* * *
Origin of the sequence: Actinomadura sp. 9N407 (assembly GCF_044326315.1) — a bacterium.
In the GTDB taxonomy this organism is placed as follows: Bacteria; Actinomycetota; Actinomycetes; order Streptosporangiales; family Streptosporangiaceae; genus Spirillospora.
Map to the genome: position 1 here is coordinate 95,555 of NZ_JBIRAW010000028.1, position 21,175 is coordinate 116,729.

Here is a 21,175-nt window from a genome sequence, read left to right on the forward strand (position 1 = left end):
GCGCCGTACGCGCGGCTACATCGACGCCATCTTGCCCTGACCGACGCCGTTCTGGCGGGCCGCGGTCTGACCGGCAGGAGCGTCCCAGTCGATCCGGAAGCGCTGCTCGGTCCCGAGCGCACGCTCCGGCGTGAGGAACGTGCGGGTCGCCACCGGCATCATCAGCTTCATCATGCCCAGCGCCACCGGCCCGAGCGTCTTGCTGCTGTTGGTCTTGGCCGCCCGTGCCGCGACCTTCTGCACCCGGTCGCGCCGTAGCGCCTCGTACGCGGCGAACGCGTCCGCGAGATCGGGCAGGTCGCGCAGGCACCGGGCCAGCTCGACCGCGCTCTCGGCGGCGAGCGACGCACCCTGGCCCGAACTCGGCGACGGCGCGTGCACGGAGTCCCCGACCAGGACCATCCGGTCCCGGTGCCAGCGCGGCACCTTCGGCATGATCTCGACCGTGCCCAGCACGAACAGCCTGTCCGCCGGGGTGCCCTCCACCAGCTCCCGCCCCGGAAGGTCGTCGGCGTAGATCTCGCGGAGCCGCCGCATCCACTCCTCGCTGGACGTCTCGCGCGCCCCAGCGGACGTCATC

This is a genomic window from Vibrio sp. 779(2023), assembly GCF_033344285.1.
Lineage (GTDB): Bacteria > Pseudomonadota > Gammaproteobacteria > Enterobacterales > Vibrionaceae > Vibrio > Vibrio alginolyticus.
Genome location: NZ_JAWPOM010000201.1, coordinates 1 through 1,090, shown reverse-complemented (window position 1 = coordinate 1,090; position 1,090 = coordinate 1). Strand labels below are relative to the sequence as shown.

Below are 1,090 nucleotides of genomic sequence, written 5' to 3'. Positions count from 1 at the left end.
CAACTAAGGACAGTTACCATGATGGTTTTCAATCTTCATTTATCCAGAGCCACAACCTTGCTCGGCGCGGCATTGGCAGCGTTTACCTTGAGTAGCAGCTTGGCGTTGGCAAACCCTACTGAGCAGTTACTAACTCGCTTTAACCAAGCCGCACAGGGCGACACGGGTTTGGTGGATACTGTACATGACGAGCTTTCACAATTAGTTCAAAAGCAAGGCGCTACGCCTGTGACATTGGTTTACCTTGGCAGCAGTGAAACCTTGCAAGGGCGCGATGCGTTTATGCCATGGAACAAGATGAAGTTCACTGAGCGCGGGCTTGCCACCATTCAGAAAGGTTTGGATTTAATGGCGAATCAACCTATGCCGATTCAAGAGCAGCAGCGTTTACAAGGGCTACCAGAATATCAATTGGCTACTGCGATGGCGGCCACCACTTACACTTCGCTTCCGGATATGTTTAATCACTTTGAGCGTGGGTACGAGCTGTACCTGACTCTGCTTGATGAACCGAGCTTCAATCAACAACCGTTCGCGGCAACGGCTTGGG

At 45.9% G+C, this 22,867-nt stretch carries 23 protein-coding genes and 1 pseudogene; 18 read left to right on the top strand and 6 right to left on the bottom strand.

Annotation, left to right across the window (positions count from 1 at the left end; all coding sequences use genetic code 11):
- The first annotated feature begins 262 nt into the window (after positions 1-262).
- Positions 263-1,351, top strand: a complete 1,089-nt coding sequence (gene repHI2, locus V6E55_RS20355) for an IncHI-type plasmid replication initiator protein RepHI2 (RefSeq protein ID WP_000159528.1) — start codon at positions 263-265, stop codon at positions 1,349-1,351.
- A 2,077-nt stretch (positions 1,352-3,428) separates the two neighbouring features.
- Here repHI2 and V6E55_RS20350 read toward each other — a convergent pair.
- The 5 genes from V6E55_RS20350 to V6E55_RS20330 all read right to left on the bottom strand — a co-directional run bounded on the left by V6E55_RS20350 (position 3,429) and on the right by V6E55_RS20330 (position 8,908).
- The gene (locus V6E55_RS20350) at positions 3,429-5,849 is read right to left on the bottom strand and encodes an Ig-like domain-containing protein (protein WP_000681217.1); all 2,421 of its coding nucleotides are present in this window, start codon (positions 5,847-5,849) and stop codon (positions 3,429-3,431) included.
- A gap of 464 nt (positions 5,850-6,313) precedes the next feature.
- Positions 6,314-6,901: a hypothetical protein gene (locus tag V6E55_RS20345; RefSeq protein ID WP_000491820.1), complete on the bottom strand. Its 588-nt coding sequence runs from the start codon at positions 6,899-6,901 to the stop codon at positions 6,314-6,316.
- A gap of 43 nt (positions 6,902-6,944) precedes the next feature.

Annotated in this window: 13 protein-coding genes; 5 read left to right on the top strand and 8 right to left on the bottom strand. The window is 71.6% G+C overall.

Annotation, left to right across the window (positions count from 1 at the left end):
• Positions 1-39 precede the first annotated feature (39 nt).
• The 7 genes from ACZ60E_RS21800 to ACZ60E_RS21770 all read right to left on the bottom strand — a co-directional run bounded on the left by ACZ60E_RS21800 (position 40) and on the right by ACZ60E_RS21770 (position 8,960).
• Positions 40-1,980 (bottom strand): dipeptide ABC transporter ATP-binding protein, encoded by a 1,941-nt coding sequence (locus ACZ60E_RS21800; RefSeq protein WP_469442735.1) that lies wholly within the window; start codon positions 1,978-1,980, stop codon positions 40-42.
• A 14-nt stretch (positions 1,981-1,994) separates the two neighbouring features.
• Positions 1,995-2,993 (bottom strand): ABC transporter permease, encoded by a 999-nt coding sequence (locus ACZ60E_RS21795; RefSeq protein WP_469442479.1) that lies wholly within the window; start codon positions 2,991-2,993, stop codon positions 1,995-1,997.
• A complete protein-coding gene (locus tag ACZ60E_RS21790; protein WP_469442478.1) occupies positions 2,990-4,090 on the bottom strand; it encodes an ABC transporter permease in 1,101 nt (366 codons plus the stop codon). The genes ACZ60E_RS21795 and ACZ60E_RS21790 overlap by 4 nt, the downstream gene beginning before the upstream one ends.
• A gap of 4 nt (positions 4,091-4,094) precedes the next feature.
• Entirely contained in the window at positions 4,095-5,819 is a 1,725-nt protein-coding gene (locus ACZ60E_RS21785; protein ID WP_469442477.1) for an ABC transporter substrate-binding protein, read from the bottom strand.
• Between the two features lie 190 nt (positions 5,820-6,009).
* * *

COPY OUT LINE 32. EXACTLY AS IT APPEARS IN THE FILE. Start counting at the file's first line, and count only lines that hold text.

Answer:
• Between the two features lie 190 nt (positions 5,820-6,009).